The book’s reputation rests on these crimson drops in red ink hanging from many of the pictorial elements. Blood drips from grape plates and tree branches, statues and skeletons. Blood runs down from crosses, angels dangle from bloody sashes. A bouquet of white chrysanthemums is sprinkled. Today this orgy of red color is interpreted as the blood of Christ.
The Blood Book of Waugh bears an inscription by John Bingley Garland to his daughter Amy, dated September 1, 1854: “A legacy left in his lifetime for her future examination by her affectionate father.”). The album was probably intended as a wedding present.
A small reference to Austria is not missing either: the first page of the book contains a table of contents with the heading “Durenstein!”, a reference to Dürnstein, the Lower Austrian castle where Richard the Lionheart, returning from the Third Crusade, was imprisoned. The subject of some panels is the struggles that Christians have to endure on the way to salvation.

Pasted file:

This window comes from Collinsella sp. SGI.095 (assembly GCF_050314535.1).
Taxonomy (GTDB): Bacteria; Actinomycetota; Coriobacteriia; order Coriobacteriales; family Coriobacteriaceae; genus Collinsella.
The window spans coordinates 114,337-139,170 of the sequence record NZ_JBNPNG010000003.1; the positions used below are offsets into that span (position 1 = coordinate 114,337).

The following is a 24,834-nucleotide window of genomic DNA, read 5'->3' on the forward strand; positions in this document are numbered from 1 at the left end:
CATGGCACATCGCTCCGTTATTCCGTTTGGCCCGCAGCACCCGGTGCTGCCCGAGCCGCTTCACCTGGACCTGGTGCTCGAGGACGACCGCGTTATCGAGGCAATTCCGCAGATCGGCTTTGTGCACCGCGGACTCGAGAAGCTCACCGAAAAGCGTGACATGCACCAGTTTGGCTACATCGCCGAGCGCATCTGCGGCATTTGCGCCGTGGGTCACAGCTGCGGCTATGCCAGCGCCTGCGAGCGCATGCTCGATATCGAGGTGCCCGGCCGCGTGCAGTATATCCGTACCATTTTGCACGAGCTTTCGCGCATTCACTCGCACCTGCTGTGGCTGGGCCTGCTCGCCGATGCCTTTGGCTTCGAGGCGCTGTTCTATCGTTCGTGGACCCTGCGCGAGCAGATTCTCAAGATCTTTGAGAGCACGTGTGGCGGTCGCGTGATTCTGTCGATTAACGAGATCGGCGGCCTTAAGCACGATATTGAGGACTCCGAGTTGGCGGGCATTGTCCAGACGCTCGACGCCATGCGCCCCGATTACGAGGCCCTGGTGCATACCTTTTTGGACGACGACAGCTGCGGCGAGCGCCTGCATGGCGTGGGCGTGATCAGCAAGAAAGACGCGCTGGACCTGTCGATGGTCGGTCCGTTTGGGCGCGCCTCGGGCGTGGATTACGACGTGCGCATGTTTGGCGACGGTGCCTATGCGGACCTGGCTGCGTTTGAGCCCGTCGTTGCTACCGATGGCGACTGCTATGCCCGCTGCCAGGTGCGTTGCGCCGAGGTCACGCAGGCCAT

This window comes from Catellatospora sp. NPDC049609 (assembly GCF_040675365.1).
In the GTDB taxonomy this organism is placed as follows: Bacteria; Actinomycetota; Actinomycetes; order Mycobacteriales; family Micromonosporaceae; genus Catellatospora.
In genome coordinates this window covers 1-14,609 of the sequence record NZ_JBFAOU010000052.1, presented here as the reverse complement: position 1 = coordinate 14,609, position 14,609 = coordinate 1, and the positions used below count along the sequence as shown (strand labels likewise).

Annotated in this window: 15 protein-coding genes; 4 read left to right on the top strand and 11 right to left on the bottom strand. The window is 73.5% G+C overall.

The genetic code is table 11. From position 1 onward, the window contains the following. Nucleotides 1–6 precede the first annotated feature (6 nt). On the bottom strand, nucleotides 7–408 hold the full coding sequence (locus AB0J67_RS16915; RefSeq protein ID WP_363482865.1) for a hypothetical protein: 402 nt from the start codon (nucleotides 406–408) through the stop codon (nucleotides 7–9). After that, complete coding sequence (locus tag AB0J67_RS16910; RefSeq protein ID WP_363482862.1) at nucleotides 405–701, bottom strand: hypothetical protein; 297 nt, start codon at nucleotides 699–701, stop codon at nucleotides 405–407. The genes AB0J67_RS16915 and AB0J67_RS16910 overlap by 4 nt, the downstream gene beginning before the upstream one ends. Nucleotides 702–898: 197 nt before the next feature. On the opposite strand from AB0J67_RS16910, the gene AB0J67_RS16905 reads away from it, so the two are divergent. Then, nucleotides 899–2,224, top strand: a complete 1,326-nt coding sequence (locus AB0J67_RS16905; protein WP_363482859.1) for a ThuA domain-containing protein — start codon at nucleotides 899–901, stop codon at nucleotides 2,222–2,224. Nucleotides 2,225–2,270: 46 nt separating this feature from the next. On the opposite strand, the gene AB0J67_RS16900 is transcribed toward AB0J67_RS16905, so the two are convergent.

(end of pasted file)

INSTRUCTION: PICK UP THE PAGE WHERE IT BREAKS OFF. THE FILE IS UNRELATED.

The article is also illustrated with several pages from the book and is available at this link.
–Geoffrey Wheatcroft in the London Review of Books has an extended and detailed review of all three volumes of “Chips” Channon’s complete diaries. Here’s an excerpt in which Evelyn Waugh is quoted on Channon’s marital life:
…Two years after their wedding, the Channons’ only child, Paul, was born, but eighteen months later ‘we broke off conjugal relations, never in our case particularly successful.’ By then Honor was increasingly absent on supposed skiing holidays – one of them in July – and Channon eventually realised that she was having an affair with a skiing instructor, then another with a Hungarian nobleman. Finally she left him, and went off with ‘a dark horse-coper named Woodman’. Evelyn Waugh heard a fictional echo – ‘Lady Chatterley in every detail’ – although Channon thought it more Far from the Madding Crowd: ‘She is Bathsheba, Sergeant Frank Troy, Mr Woodman.’…